UBC, 1948, BSc, Agriculture (Animal Science)


Sigurd (Sig) Peterson was born in Scandia, Alberta, and graduated with a BSc (Agr) with a Major in Animal Science in 1948. In a distinguished career with the BC Ministry of Agriculture and Food, Sig held a number of positions such as District Agriculturist in Creston and Courtenay, Director of the Development and Extension Branch, Director of Production Services and finally Deputy Minister. For varying periods he also held the posts of BC Supervisor of 4-H Clubs, Chairman of the Provincial Agricultural Aid to Developing Countries Fund, Chairman of the BC Agriculture Coordinating Committee and Vice-President of the Agricultural Research and Development Corporation.

Other service to the agriculture industry included membership of the Canadian Agricultural Research Council, serving as a Director of the BC Institute of Agrologists and as President of the Agricultural Institute of Canada.

Mr Peterson received many honours during his career. He was elected a Fellow of the Agricultural Institute of Canada, an Honorary Life Member of the Canadian Society of Extension and of the Canadian Seed Growers Association. Awards received included the Distinguished Service Award from the BC Fruit Growers Association, Agrologist of the Year Award from the BC Institute of Agrologists, Distinguished Graduate award from Augustana University College (Camrose, Alberta), Distinguished Graduate Award from the UBC Agriculture Alumni Association, the Queen Elizabeth Silver Medal from the Government of Canada, the Queen Elizabeth Jubilee Medal for Service to Canada and a Meritorious Service Citation for 35 years of Loyal and Devoted Service to the Government of British Columbia.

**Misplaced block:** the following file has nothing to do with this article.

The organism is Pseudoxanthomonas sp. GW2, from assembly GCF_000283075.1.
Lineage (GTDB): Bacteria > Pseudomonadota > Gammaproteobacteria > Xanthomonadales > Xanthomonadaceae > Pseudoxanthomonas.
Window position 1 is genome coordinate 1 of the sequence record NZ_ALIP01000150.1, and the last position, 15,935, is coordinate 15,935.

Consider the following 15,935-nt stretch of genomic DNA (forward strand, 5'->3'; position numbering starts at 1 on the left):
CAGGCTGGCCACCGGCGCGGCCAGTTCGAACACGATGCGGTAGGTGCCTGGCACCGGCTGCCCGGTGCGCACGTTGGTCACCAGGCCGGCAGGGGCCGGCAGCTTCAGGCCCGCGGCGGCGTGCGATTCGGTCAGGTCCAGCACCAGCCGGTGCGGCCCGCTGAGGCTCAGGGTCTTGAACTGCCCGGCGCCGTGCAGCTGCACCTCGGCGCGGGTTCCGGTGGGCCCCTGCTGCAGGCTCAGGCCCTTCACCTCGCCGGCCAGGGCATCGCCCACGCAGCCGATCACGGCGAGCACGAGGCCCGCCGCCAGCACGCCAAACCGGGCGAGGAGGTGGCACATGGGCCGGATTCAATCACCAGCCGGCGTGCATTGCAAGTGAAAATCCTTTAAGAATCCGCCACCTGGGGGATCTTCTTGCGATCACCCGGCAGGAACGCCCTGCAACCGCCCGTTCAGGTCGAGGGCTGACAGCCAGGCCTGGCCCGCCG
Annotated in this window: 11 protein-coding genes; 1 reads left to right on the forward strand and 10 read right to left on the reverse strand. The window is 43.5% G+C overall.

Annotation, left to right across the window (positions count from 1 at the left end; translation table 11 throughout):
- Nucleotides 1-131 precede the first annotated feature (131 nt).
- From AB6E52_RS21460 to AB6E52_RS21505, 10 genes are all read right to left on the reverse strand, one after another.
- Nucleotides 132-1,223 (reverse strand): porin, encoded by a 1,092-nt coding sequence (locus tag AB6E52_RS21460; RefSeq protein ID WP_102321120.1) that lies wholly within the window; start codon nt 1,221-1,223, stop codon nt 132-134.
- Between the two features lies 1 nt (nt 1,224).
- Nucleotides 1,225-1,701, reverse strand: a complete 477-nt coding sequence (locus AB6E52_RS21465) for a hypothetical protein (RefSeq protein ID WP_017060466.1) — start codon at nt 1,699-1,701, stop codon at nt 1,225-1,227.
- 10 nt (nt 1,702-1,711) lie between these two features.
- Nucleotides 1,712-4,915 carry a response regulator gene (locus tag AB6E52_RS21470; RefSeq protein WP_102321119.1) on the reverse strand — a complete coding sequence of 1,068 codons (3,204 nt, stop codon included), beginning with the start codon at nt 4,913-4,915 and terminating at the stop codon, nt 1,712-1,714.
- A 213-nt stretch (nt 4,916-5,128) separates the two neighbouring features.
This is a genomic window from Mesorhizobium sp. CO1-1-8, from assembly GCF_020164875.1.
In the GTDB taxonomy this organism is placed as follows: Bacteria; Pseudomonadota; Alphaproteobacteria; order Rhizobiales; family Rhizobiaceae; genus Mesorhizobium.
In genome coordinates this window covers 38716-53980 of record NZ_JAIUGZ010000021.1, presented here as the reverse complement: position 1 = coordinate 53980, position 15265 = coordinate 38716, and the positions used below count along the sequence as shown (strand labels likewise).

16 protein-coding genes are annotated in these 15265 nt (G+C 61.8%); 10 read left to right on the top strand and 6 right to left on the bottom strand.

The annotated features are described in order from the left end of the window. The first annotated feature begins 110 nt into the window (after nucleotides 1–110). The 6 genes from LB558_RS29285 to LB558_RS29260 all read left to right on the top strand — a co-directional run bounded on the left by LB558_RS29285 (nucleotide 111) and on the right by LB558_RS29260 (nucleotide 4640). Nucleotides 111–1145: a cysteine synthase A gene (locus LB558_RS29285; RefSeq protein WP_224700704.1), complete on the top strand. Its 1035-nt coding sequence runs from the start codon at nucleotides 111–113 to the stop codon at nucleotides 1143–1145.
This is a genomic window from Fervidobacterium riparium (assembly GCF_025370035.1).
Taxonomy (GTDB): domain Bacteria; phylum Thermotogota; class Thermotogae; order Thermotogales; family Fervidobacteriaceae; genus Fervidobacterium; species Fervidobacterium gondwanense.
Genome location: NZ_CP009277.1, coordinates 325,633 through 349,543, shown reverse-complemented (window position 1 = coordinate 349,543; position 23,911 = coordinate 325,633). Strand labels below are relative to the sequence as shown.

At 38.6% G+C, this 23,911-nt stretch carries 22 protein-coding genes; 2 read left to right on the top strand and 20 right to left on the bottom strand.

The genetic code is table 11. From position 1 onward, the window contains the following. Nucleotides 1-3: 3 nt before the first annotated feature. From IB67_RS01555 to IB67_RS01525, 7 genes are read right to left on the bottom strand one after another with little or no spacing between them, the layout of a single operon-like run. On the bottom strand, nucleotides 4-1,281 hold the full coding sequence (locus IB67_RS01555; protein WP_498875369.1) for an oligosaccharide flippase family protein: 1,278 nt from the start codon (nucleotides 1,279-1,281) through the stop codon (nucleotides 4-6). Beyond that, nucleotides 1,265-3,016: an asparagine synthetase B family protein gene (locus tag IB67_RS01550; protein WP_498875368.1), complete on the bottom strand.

Sig has fond memories of his time at UBC from 1945-1948. “What I remember best from my first year was the large number of war veterans on campus, many of us still in part uniform. In the minds of many veterans was the lingering feeling that we probably wouldn’t stay long at UBC; it seemed a rather genteel existence compared to what we had so recently left. But most of us did stay for three or four years and never regretted doing so. Also, I remember how young the university students in their second or third year seemed to be even though many of us were only a few years older. What I most appreciate from those years was the many friendships quickly made with classmates; lasting friendships that I have enjoyed ever since. Due to the maturity of post-war students there was a lot of good humour in the Aggie Common Room, often at the expense of the professors. I suspect this hasn’t changed. How could we forget the Aggie Ball and a much-liked Prof dressed in a tux gaining entrance through the window of the White Rose Ballroom. Or Prof Lloyd mopping up his desk after a live chicken lecture; the superb lectures of Prof Biely in his rapid fire delivery punctuated by “see what I mean” after every second or third sentence. Do you also remember Dr Jack Berry’s super-sized hands holding up notes while he lectured us on production records; all the time being sketched by Stan Burke of CBC fame? Or Dr Alex Wood’s intimidating formulas of complex nutrients that covered the entire blackboard. Daily chicken “a la king” at the bus stop, cheap but tiresome after the 10th consecutive serving, the only alternative being the “caf” where I went to look at the co-eds. Found one from Home Ec and married her and lived happily together ever after. UBC was a memorable experience coupled with a lasting gratitude to those who taught us so well”.

R Blair 2001

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